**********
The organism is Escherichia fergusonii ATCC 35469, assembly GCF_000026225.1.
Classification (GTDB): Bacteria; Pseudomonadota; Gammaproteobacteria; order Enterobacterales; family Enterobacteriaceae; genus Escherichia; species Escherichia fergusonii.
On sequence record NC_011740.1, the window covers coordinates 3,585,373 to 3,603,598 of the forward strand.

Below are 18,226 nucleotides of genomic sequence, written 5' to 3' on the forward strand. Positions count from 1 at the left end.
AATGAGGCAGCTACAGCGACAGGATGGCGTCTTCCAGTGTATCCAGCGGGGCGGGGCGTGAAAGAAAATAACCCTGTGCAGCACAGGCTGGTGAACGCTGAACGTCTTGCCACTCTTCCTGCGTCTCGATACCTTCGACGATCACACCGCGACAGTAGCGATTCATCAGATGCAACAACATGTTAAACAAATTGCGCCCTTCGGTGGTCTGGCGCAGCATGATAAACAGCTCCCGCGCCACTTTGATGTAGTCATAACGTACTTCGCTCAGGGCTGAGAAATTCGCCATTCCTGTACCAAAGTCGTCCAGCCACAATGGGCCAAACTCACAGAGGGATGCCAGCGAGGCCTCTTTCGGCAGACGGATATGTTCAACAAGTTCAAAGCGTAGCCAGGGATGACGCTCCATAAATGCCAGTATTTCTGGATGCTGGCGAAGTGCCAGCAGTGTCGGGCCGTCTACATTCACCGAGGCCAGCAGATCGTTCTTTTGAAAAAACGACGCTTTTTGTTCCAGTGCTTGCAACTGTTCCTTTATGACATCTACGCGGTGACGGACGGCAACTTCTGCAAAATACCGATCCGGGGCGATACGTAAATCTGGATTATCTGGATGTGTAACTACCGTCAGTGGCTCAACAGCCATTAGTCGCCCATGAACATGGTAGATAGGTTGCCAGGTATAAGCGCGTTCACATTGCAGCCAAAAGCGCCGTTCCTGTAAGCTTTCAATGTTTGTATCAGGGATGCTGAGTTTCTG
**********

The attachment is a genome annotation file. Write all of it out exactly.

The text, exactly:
The organism is Escherichia fergusonii ATCC 35469, assembly GCF_000026225.1.
Classification (GTDB): Bacteria; Pseudomonadota; Gammaproteobacteria; order Enterobacterales; family Enterobacteriaceae; genus Escherichia; species Escherichia fergusonii.
On sequence record NC_011740.1, the window covers coordinates 3,585,373 to 3,603,598 of the forward strand.

Below are 18,226 nucleotides of genomic sequence, written 5' to 3' on the forward strand. Positions count from 1 at the left end.
AATGAGGCAGCTACAGCGACAGGATGGCGTCTTCCAGTGTATCCAGCGGGGCGGGGCGTGAAAGAAAATAACCCTGTGCAGCACAGGCTGGTGAACGCTGAACGTCTTGCCACTCTTCCTGCGTCTCGATACCTTCGACGATCACACCGCGACAGTAGCGATTCATCAGATGCAACAACATGTTAAACAAATTGCGCCCTTCGGTGGTCTGGCGCAGCATGATAAACAGCTCCCGCGCCACTTTGATGTAGTCATAACGTACTTCGCTCAGGGCTGAGAAATTCGCCATTCCTGTACCAAAGTCGTCCAGCCACAATGGGCCAAACTCACAGAGGGATGCCAGCGAGGCCTCTTTCGGCAGACGGATATGTTCAACAAGTTCAAAGCGTAGCCAGGGATGACGCTCCATAAATGCCAGTATTTCTGGATGCTGGCGAAGTGCCAGCAGTGTCGGGCCGTCTACATTCACCGAGGCCAGCAGATCGTTCTTTTGAAAAAACGACGCTTTTTGTTCCAGTGCTTGCAACTGTTCCTTTATGACATCTACGCGGTGACGGACGGCAACTTCTGCAAAATACCGATCCGGGGCGATACGTAAATCTGGATTATCTGGATGTGTAACTACCGTCAGTGGCTCAACAGCCATTAGTCGCCCATGAACATGGTAGATAGGTTGCCAGGTATAAGCGCGTTCACATTGCAGCCAAAAGCGCCGTTCCTGTAAGCTTTCAATGTTTGTATCAGGGATGCTGAGTTTCTG